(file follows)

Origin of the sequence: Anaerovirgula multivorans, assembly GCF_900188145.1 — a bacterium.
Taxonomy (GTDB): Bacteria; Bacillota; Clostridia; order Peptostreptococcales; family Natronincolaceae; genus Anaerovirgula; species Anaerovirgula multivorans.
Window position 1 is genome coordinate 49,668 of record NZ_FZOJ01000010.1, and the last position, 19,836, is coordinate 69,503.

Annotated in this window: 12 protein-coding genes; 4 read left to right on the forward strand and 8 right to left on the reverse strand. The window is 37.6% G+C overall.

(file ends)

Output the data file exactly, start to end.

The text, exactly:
Origin of the sequence: Anaerovirgula multivorans, assembly GCF_900188145.1 — a bacterium.
Taxonomy (GTDB): Bacteria; Bacillota; Clostridia; order Peptostreptococcales; family Natronincolaceae; genus Anaerovirgula; species Anaerovirgula multivorans.
Window position 1 is genome coordinate 49,668 of record NZ_FZOJ01000010.1, and the last position, 19,836, is coordinate 69,503.

Annotated in this window: 12 protein-coding genes; 4 read left to right on the forward strand and 8 right to left on the reverse strand. The window is 37.6% G+C overall.